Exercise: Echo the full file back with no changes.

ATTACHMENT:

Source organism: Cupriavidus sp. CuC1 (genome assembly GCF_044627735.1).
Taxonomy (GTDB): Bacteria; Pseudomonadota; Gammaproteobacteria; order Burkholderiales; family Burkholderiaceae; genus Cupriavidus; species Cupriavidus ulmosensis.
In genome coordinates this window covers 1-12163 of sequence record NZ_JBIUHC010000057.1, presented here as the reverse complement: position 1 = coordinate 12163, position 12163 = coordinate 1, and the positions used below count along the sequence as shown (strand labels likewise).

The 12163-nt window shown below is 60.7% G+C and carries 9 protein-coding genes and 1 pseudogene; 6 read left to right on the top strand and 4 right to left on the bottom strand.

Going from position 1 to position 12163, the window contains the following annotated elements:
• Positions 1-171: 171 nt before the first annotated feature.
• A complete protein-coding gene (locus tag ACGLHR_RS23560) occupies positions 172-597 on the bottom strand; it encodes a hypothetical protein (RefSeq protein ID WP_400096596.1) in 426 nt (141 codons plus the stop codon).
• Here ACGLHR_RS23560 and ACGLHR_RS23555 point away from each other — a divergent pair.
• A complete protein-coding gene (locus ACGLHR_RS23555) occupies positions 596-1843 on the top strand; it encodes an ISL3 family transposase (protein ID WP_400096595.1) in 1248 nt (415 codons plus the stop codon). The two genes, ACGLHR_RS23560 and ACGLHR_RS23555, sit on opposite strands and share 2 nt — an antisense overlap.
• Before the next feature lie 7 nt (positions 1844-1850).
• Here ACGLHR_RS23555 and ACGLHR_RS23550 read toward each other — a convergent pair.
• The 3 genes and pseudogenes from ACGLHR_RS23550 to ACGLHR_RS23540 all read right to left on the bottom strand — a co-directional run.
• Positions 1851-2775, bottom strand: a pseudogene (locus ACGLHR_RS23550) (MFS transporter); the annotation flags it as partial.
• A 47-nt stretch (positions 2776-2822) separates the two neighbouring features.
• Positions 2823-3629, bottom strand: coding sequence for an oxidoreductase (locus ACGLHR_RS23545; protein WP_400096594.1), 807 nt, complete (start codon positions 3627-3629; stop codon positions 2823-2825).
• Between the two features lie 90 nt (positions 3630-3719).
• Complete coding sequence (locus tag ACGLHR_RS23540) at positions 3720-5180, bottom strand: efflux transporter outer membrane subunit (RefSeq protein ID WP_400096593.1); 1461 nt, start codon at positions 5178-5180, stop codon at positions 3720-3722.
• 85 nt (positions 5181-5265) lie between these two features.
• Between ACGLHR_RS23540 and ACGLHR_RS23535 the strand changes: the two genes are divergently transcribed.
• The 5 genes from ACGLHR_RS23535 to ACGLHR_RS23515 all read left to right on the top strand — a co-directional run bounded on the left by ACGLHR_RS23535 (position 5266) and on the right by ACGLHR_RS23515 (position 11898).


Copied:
Source organism: Cupriavidus sp. CuC1 (genome assembly GCF_044627735.1).
Taxonomy (GTDB): Bacteria; Pseudomonadota; Gammaproteobacteria; order Burkholderiales; family Burkholderiaceae; genus Cupriavidus; species Cupriavidus ulmosensis.
In genome coordinates this window covers 1-12163 of sequence record NZ_JBIUHC010000057.1, presented here as the reverse complement: position 1 = coordinate 12163, position 12163 = coordinate 1, and the positions used below count along the sequence as shown (strand labels likewise).

The 12163-nt window shown below is 60.7% G+C and carries 9 protein-coding genes and 1 pseudogene; 6 read left to right on the top strand and 4 right to left on the bottom strand.

Going from position 1 to position 12163, the window contains the following annotated elements:
• Positions 1-171: 171 nt before the first annotated feature.
• A complete protein-coding gene (locus tag ACGLHR_RS23560) occupies positions 172-597 on the bottom strand; it encodes a hypothetical protein (RefSeq protein ID WP_400096596.1) in 426 nt (141 codons plus the stop codon).
• Here ACGLHR_RS23560 and ACGLHR_RS23555 point away from each other — a divergent pair.
• A complete protein-coding gene (locus ACGLHR_RS23555) occupies positions 596-1843 on the top strand; it encodes an ISL3 family transposase (protein ID WP_400096595.1) in 1248 nt (415 codons plus the stop codon). The two genes, ACGLHR_RS23560 and ACGLHR_RS23555, sit on opposite strands and share 2 nt — an antisense overlap.
• Before the next feature lie 7 nt (positions 1844-1850).
• Here ACGLHR_RS23555 and ACGLHR_RS23550 read toward each other — a convergent pair.
• The 3 genes and pseudogenes from ACGLHR_RS23550 to ACGLHR_RS23540 all read right to left on the bottom strand — a co-directional run.
• Positions 1851-2775, bottom strand: a pseudogene (locus ACGLHR_RS23550) (MFS transporter); the annotation flags it as partial.
• A 47-nt stretch (positions 2776-2822) separates the two neighbouring features.
• Positions 2823-3629, bottom strand: coding sequence for an oxidoreductase (locus ACGLHR_RS23545; protein WP_400096594.1), 807 nt, complete (start codon positions 3627-3629; stop codon positions 2823-2825).
• Between the two features lie 90 nt (positions 3630-3719).
• Complete coding sequence (locus tag ACGLHR_RS23540) at positions 3720-5180, bottom strand: efflux transporter outer membrane subunit (RefSeq protein ID WP_400096593.1); 1461 nt, start codon at positions 5178-5180, stop codon at positions 3720-3722.
• 85 nt (positions 5181-5265) lie between these two features.
• Between ACGLHR_RS23540 and ACGLHR_RS23535 the strand changes: the two genes are divergently transcribed.
• The 5 genes from ACGLHR_RS23535 to ACGLHR_RS23515 all read left to right on the top strand — a co-directional run bounded on the left by ACGLHR_RS23535 (position 5266) and on the right by ACGLHR_RS23515 (position 11898).